Now, what I noticed is that when these two sports were combined, there were people who are naturally quite good at it. And there were people who weren't and the people who were quite good at it seemed to be quite good with stress, not just cognitive stress, but somatic stress, which is physical stress, which kind of makes sense. Right. But I noticed that a slight mistake was made initially in how we train the athletes for it, which was the idea was that how can we put athletes under pressure and learn to deal with pressure?

So we started kind of putting in five pounds and, you know, whoever won the competition would win all the money and things like this are really good, right? They are a form of creating pressure where you wouldn't otherwise have it. But over time it became obvious that all this extra pressure, this artificial pressure was doing was exaggerating those who were good at it, and it was knocking the confidence of those who weren't. Why? Because what we weren't doing is focusing on a strategy for dealing with the pressure. It was literally just highlighting who was already good and who wasn't. So I think the first thing is, we have to believe that we can get good at stress. And by doing that, we've got to practice it like any other skill.

Amy Williams:

So for me, listening to you, I kind of feel like, well, how do I know how good I am at stress? You might feel personally as a person that you're not good at stress, and you are anxious. You don't like it. You want to run away from it. But actually in a room of 10 people, you might cope with it better than the others, but you don't realise how bad someone else is. How did you actually know how, how good you are on your own, you know, on this scale of being good at stress or not?

Charlie Unwin:

It's a really good point because we might measure ourselves. I feel, I feel stressed. I feel my heart rate going. I feel sort of blood pumping through my muscles. Therefore, maybe I'm not very good at this. You know, I should be completely Zen or relaxed. And it's just not the case.

Yes. It's a very good question. How do we know if we're good at it or not? Recent research has focused on our beliefs and attitudes towards stress and whether they are affecting our body's ability to sort of cope well with it. Let's be clear about this as an athlete, you should know you're good with it because ultimately it enhances your performance. At the very worst you don't perform any worse. If of course it's getting in the way. If it's stopping you from being able to perform at your best, if it's making you tense, if it's stopping you from being as accurate, as quick, as responsive, then clearly stress is having a negative effect.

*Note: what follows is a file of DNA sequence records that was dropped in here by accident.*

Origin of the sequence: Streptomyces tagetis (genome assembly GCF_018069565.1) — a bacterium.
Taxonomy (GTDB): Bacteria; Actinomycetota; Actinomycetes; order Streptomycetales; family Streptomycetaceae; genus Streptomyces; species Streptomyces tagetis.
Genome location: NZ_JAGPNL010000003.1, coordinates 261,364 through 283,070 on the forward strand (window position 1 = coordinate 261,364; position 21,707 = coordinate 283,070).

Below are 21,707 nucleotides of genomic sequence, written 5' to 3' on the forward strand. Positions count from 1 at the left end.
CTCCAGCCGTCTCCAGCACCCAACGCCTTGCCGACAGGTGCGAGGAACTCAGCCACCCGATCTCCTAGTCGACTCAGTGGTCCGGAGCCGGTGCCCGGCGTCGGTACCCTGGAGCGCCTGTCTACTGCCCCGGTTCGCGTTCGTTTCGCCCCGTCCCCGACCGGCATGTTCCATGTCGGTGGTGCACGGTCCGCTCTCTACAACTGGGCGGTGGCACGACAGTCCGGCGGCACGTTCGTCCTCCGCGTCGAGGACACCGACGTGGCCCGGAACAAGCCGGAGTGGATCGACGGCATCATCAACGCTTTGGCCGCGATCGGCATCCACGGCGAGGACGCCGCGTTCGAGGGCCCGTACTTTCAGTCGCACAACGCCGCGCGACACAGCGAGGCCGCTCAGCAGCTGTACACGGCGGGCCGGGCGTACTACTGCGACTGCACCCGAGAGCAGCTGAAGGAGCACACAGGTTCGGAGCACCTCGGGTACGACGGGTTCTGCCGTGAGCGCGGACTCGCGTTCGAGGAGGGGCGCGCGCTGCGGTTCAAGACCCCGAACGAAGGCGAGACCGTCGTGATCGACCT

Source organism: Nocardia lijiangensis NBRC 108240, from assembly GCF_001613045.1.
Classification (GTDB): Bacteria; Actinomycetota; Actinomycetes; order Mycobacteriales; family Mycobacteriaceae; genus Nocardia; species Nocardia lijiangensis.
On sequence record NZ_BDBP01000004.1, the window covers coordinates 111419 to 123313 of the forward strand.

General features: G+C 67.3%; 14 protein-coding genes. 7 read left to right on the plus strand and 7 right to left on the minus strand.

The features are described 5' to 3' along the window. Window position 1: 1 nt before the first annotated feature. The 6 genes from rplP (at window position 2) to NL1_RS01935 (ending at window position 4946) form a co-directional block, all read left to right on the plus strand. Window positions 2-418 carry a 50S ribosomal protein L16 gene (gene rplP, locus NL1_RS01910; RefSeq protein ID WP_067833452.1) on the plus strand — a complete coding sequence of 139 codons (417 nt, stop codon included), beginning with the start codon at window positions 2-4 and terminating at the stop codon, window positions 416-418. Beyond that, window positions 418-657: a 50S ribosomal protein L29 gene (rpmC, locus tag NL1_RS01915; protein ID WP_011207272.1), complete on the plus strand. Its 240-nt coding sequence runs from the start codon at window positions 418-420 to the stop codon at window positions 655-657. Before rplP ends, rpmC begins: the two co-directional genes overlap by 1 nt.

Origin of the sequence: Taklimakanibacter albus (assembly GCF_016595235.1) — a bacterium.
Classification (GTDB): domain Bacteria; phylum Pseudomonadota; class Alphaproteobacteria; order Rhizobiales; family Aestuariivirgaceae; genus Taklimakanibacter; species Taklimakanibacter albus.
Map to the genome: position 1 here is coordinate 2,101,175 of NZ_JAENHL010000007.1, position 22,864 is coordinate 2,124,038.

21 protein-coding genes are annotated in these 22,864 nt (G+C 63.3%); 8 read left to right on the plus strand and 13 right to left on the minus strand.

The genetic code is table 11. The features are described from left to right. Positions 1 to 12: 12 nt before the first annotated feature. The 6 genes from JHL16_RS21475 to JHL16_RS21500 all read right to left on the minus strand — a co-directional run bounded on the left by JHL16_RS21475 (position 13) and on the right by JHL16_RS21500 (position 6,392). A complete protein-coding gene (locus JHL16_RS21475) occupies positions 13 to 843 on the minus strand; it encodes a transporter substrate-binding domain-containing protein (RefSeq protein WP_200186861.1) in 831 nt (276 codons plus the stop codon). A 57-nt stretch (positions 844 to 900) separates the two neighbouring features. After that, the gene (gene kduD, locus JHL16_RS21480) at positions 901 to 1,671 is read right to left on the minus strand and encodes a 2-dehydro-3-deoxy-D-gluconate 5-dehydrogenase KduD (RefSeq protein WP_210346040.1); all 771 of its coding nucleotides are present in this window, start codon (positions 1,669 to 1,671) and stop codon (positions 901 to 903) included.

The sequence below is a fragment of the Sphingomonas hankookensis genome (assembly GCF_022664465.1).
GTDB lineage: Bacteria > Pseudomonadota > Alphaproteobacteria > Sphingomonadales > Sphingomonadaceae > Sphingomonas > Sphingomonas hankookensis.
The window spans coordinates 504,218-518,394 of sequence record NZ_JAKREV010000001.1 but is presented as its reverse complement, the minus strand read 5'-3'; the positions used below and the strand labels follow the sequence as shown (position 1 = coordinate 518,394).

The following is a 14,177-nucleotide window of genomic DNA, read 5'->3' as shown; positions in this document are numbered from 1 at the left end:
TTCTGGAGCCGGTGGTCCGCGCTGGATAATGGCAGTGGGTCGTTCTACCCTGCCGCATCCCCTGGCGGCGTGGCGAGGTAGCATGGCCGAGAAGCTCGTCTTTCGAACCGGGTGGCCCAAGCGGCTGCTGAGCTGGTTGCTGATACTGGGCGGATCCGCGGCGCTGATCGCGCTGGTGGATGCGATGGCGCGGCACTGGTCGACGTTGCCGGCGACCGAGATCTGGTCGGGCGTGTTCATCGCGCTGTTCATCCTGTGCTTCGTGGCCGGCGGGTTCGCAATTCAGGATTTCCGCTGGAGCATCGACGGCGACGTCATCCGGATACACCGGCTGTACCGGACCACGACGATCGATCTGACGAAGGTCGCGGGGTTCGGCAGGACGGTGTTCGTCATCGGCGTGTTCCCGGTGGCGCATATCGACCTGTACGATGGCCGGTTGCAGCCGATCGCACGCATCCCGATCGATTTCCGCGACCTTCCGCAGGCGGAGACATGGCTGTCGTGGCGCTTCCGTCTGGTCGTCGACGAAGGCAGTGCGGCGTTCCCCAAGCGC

So I guess there's that, that we would know, but, there is an amazing study done in the US. It was done with tens of thousands of people. It was a huge study. It was longitudinal, so it was done over a very long period of time. And they ask people how much stress do you experience in your life in general? And they got them to grade it. And they put people into a sort of high stress category, low stress category, based, purely on what they felt.

And then they asked them one other question, which was, to what extent do you feel stress is good for you or bad for you? And they put them again into a category, whereas I believe it's bad for me. And I believe it's good for me. After a number of years, quite a few years went by and they looked at health records, death records. It was a very large population and they wanted to know who had suffered from stress and who hadn't. It turned out there was zero correlation between those people who reported to experience high stress, and whether they suffered negatively from stress physically from stress. A zero correlation, which is crazy. That completely goes against so much.

Amy Williams:

Everything we kind of think, yeah.

Charlie Unwin:

Yeah, and what we are taught to believe about stress, stress = bad. What they found, however, was that there was a strong correlation between those people who believed stress that was bad for them and suffering the ill effects of stress and negative health; compared to those who believed that stress was good for them. And it turned out to manifest itself in things like our blood vessels, for example. So our major vessels coming out of the heart would, if we believe stress is bad for us, constrict and therefore increase our blood pressure. So people with the belief that stress is bad, and almost fighting the feelings of stress would actually experience the negative effects, which would cause then sort of buildup of fatty tissue and they would be more likely to suffer heart disease and things like that.